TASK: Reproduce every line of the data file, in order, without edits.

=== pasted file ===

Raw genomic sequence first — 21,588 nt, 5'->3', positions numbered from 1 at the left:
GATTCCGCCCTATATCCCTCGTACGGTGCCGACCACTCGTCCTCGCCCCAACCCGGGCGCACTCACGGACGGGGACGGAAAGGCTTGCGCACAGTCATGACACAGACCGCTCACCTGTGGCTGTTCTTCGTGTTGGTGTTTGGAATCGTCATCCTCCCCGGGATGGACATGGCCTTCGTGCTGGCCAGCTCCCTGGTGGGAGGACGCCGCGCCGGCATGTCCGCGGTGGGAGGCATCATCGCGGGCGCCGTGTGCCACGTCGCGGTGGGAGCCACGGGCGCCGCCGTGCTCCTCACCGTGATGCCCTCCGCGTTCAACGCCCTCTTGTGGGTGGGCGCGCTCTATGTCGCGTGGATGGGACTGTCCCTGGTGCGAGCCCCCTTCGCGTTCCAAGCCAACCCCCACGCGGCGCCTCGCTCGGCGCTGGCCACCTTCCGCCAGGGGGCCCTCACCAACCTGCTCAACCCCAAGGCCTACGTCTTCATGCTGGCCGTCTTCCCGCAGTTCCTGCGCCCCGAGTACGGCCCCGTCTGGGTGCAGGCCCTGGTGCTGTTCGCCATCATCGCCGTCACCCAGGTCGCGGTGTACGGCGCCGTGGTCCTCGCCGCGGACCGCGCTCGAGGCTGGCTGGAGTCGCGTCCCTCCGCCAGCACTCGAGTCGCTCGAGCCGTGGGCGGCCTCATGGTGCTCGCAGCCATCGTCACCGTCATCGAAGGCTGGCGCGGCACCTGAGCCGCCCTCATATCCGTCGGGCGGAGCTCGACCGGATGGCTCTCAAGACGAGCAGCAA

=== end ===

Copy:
Raw genomic sequence first — 21,588 nt, 5'->3', positions numbered from 1 at the left:
GATTCCGCCCTATATCCCTCGTACGGTGCCGACCACTCGTCCTCGCCCCAACCCGGGCGCACTCACGGACGGGGACGGAAAGGCTTGCGCACAGTCATGACACAGACCGCTCACCTGTGGCTGTTCTTCGTGTTGGTGTTTGGAATCGTCATCCTCCCCGGGATGGACATGGCCTTCGTGCTGGCCAGCTCCCTGGTGGGAGGACGCCGCGCCGGCATGTCCGCGGTGGGAGGCATCATCGCGGGCGCCGTGTGCCACGTCGCGGTGGGAGCCACGGGCGCCGCCGTGCTCCTCACCGTGATGCCCTCCGCGTTCAACGCCCTCTTGTGGGTGGGCGCGCTCTATGTCGCGTGGATGGGACTGTCCCTGGTGCGAGCCCCCTTCGCGTTCCAAGCCAACCCCCACGCGGCGCCTCGCTCGGCGCTGGCCACCTTCCGCCAGGGGGCCCTCACCAACCTGCTCAACCCCAAGGCCTACGTCTTCATGCTGGCCGTCTTCCCGCAGTTCCTGCGCCCCGAGTACGGCCCCGTCTGGGTGCAGGCCCTGGTGCTGTTCGCCATCATCGCCGTCACCCAGGTCGCGGTGTACGGCGCCGTGGTCCTCGCCGCGGACCGCGCTCGAGGCTGGCTGGAGTCGCGTCCCTCCGCCAGCACTCGAGTCGCTCGAGCCGTGGGCGGCCTCATGGTGCTCGCAGCCATCGTCACCGTCATCGAAGGCTGGCGCGGCACCTGAGCCGCCCTCATATCCGTCGGGCGGAGCTCGACCGGATGGCTCTCAAGACGAGCAGCAA